With the promise of both effectiveness and ubiquity, elearning—electronic learning delivered through web-enabled devices such as laptops and cell phones—has the potential to transform how people around the world learn in important and fundamental ways. Whether you’re surfing YouTube in your quest to learn how to poach the perfect egg or studying, say, Fundamental Neuroscience for Neuroimaging through a university-partnered MOOC, access to diverse bodies of knowledge has never been so immediate. 

However, the positive impact of elearning, an industry Forbes says will be worth $325 billion by 2025, will depend upon not only improving the technical capabilities of the learning platforms. It also means examining the core values with which they are developed and distributed. In our estimation, here are some top considerations elearning platforms must prioritize to advance equitable outcomes and avoid exacerbating the global education disparities they seem so well-positioned to correct:

  1. Accessibility: A 2017 meta-analysis compiling thousands of scientific studies concluded that elearning outcomes typically keep pace with in-person learning outcomes. That’s good news if, like Surya in Nepal, your school is a three-hour walk away: barriers, physical and otherwise, can be daunting obstacles to education around the world. Elearning platforms can help overcome those barriers, but only if they are widely available and easy to use. Being mobile friendly, low bandwidth, and available in multiple languages are all important features for global accessibility.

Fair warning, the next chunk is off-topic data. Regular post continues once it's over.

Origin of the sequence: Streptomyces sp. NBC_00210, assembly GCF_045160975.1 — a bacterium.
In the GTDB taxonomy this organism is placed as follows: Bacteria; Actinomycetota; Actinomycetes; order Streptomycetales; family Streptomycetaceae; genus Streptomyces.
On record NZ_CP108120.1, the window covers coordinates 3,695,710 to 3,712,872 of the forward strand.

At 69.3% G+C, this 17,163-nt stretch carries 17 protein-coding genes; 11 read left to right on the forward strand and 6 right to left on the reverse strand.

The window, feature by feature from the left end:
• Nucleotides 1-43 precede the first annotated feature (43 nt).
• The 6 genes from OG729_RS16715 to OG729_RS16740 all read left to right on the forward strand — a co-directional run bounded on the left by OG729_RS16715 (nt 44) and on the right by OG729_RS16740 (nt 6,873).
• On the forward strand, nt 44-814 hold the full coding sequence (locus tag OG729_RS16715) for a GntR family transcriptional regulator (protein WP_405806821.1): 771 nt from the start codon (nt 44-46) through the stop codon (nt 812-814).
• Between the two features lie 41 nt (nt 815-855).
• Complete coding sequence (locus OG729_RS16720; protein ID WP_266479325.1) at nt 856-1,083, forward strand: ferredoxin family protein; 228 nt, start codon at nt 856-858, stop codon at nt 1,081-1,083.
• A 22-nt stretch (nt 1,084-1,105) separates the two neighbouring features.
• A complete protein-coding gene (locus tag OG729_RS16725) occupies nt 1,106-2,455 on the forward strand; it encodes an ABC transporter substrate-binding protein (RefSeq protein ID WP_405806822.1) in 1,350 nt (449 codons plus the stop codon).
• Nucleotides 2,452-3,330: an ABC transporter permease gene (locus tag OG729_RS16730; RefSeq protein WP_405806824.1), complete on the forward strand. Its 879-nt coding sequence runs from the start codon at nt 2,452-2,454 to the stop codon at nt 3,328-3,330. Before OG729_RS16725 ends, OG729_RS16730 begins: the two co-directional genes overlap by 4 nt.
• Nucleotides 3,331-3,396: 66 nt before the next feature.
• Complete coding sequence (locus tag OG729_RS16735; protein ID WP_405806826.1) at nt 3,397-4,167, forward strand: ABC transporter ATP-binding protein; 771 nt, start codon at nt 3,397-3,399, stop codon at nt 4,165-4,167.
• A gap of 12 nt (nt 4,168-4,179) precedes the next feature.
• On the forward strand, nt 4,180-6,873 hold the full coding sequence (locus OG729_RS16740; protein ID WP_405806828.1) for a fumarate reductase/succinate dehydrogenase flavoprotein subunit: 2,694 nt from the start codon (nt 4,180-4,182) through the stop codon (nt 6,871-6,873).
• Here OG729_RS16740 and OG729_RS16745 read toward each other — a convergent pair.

2. Affordability: Tuition and other costs also account for some of the most persistent barriers to education globally. High quality digital learning platforms that are either free to use, have free versions, or are affordably priced must find ways to compete in an increasingly crowded marketplace.
  3. Innovation: One of the most exciting aspects of elearning’s exponential growth is the possibility to offer training in specialized areas that are often absent even from schools’ curricula. Elearning’s potential to expand the skills and disciplines available to learn is just as important as its ability to change how and where we learn.

We are so excited about the potential of elearning that we are currently building a mobile-optimized and gamified version of Passport to Success®, our flagship life skills training program. We look forward to sharing more information in the coming months. The course is set to launch early next year and will be configured for low-bandwidth settings, contain 10 hours of content adapted from over 50 in-person lessons, and be available in English, Arabic, Spanish, and Hindi. It will also be 100 percent free to youth learners accessing the course.

Young people ultimately stand the most to gain from elearning. We hope to walk the talk of creating effective and equitable elearning content, and we’re sure we’ll learn a few things along the way.